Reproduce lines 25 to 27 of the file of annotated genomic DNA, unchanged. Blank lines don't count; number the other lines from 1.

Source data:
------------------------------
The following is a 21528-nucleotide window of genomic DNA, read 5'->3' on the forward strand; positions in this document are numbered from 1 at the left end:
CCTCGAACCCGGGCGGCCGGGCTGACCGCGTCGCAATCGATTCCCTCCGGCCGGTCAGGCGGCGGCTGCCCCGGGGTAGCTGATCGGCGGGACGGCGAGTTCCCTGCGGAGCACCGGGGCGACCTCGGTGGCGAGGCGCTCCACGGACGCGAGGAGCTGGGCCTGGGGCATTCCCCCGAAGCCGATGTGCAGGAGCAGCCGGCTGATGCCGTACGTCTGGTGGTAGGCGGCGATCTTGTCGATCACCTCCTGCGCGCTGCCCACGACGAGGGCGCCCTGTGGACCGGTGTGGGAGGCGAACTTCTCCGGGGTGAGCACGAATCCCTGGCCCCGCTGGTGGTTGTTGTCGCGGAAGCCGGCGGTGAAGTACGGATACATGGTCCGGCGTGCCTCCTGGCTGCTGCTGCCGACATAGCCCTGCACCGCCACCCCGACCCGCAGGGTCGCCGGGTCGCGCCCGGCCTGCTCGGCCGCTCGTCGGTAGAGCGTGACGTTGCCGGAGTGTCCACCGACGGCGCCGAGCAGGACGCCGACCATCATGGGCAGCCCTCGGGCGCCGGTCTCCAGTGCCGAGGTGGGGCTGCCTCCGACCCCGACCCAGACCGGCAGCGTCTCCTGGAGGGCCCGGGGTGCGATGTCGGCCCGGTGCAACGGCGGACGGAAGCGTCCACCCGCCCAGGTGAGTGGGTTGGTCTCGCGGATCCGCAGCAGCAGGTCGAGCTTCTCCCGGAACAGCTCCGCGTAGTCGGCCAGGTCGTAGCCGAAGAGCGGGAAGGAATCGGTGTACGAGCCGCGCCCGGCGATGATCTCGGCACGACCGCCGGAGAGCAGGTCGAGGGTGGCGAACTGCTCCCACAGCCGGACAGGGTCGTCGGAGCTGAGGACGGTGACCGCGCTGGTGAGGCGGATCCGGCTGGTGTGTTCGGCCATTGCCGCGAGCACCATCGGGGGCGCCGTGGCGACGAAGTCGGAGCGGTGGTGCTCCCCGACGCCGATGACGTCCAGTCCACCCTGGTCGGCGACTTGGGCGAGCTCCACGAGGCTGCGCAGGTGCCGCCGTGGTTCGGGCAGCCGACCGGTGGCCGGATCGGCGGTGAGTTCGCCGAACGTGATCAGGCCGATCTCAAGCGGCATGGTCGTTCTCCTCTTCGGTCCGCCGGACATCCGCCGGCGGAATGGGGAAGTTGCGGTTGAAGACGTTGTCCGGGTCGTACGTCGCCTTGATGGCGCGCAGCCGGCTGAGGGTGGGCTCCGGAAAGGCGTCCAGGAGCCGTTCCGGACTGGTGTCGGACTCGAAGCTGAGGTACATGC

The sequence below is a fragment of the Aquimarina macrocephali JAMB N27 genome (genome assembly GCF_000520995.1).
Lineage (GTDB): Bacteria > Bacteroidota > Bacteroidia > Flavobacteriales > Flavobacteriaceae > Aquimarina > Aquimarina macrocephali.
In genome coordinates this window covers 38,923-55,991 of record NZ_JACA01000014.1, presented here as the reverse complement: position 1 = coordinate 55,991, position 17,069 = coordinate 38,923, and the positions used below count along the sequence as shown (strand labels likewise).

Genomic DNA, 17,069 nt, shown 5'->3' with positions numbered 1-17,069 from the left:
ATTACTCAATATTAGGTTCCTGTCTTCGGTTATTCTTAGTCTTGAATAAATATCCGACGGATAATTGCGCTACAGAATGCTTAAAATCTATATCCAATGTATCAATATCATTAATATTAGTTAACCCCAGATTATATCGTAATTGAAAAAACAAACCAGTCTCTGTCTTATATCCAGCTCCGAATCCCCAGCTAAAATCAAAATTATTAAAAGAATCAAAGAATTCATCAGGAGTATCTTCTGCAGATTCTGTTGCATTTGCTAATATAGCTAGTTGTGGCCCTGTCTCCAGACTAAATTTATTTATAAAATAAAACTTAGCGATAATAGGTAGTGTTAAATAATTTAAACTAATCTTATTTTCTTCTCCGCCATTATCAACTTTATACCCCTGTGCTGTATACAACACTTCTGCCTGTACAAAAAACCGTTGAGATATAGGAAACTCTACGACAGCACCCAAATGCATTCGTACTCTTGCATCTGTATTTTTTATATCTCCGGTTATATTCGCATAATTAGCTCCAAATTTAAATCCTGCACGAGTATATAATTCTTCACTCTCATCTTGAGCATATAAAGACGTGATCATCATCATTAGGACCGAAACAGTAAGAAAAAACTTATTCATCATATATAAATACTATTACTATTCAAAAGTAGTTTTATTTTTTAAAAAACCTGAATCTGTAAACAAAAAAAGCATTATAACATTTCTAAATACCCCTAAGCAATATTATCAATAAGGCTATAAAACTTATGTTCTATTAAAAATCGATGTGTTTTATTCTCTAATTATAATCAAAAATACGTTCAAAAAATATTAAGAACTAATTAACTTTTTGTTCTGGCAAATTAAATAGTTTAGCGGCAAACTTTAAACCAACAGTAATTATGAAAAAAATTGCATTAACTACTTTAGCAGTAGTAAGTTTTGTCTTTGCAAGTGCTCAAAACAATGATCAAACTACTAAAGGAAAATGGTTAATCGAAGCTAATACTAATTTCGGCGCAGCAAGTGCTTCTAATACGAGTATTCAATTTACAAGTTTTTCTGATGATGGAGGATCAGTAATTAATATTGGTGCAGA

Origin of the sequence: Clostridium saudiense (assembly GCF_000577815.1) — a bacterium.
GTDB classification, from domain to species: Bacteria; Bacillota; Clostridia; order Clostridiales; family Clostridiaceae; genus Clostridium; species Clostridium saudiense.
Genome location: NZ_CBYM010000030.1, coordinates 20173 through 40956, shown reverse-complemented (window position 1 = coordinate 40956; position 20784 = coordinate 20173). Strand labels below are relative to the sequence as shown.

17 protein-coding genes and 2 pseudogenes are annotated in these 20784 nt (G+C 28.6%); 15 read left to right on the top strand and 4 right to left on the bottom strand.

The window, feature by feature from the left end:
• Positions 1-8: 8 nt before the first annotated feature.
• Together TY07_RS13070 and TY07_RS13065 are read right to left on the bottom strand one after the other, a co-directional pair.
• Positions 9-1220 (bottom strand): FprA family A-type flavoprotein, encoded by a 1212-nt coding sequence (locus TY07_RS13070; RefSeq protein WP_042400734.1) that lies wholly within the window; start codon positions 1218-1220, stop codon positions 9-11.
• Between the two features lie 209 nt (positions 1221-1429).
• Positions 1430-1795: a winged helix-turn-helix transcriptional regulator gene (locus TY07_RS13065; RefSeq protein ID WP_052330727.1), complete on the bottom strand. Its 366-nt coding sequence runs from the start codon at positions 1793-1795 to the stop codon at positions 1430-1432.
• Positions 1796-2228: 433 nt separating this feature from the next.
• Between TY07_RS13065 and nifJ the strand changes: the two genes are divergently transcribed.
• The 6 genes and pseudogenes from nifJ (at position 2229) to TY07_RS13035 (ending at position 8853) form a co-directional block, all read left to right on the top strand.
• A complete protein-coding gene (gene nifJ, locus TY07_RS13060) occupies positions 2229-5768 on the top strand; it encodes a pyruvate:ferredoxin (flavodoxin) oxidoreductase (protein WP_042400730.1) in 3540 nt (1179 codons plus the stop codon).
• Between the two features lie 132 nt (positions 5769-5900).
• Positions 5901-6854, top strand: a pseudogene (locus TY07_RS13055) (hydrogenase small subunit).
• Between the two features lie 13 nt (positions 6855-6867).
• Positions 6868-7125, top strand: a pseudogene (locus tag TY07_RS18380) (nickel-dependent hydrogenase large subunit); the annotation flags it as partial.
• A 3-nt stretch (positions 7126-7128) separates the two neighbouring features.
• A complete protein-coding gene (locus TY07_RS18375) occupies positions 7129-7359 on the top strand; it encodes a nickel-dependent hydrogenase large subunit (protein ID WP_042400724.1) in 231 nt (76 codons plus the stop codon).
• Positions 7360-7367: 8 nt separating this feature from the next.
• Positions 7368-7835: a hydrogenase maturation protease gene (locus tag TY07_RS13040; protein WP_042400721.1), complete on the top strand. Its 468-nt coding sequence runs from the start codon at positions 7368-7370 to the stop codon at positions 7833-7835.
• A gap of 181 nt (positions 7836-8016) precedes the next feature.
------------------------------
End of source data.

• Positions 6868-7125, top strand: a pseudogene (locus tag TY07_RS18380) (nickel-dependent hydrogenase large subunit); the annotation flags it as partial.
• A 3-nt stretch (positions 7126-7128) separates the two neighbouring features.
• A complete protein-coding gene (locus TY07_RS18375) occupies positions 7129-7359 on the top strand; it encodes a nickel-dependent hydrogenase large subunit (protein ID WP_042400724.1) in 231 nt (76 codons plus the stop codon).